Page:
Is there regulation of the autoimmune response in slow progressors to type 1 diabetes?

Kathleen M Gillespie, Anna E Long, Claire L Williams, Dorothy J Becker, Ingrid M. Libman, Susan Wong, Rosaura Casas, Andrea K Steck, Marian J Rewers, Peter Achenbach, Alistair J K Williams*

*Corresponding author for this work

Research output: Contribution to conferenceConference Abstractpeer-review


Background and aims: Multiple islet autoimmunity increases risk of diabetes but not all individuals positive for two or more islet autoantibodies progress to disease within a decade. The SNAIL Study seeks to harmonise data from longitudinal studies to identify the characteristics of slow progression to type 1 diabetes. Materials and methods: Samples from 131 individuals with multiple islet autoantibodies (IAA, GADA, IA-2A, and ZnT8A) followed for more than 10 years without progression were available from five studies (Bart's-Oxford (BOX)-UK; BABYDIAB-Germany; DAISY and Pittsburgh Diabetes- USA; ABIS- Sweden). Individuals enrolled in BOX provided "Rapid Progressor" (diagnosed <age 5yrs) and "at diagnosis" samples. HLA Class I and II were analysed by PCR-SSP. Islet autoantibody profile was analysed by radioimmunoassay and/or ECL. Results: Intermediate HLA-Class II risk was more frequent in Slow (60%) than Rapid Progressors (42%) with a reciprocal reduction in high risk genotypes (24% vs. 48%; pCorr=0.005); one one carried protective HLA DQ6. Slow Progressors carried fewer HLA-Class I B risk alleles (48%) than Rapid Progressors (86%; pCorr<0.001). Of 35 Slow Progressors with longitudinal data available, only 13 (37%) retained multiple autoantibodies after 10 years (p<0.001). A reduction in positivity for IAA and GADA was observed (p<0.001 and p=0.016, respectively) and in levels of IA-2A and ZnT8A even though autoantibody positive status had not changed (p<0.05 for all). In addition, Slow Progressors had lower levels of all IA-2A IgG (1-4) subclasses than individuals sampled close to diagnosis (p<0.05). Conclusion: Multiple autoantibody positivity is not maintained in some Slow Progressors suggesting regulation of the autoimmune response. Continued immuno-phenotyping of these individuals is required to elucidate the mechanisms underlying a decreased humoral response and delayed progression.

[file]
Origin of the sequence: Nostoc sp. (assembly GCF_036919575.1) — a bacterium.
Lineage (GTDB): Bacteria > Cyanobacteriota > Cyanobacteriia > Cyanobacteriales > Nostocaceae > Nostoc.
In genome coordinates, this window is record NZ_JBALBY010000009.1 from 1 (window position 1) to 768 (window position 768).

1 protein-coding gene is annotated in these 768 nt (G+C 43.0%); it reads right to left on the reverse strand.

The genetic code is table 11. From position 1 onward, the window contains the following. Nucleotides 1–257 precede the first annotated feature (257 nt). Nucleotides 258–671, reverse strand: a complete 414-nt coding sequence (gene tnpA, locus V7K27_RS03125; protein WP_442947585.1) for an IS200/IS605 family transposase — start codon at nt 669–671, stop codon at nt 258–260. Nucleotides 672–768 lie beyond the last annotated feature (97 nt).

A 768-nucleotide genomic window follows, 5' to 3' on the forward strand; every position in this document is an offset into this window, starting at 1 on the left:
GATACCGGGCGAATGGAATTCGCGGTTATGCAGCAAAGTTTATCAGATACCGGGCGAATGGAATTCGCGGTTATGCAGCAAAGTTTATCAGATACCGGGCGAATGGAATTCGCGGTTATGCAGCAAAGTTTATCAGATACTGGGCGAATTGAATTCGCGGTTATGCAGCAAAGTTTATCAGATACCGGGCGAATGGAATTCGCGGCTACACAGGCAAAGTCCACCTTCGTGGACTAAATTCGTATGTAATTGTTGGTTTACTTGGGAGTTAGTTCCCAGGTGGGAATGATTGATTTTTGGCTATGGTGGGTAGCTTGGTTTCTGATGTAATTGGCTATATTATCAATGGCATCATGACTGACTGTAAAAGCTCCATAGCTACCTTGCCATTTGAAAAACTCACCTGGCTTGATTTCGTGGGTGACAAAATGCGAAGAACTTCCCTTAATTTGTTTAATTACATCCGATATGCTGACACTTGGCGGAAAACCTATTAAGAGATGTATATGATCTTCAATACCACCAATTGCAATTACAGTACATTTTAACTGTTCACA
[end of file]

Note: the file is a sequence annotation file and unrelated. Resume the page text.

Conference52nd Annual Meeting of the European-Association-for-the-Study-of-Diabetes (EASD)
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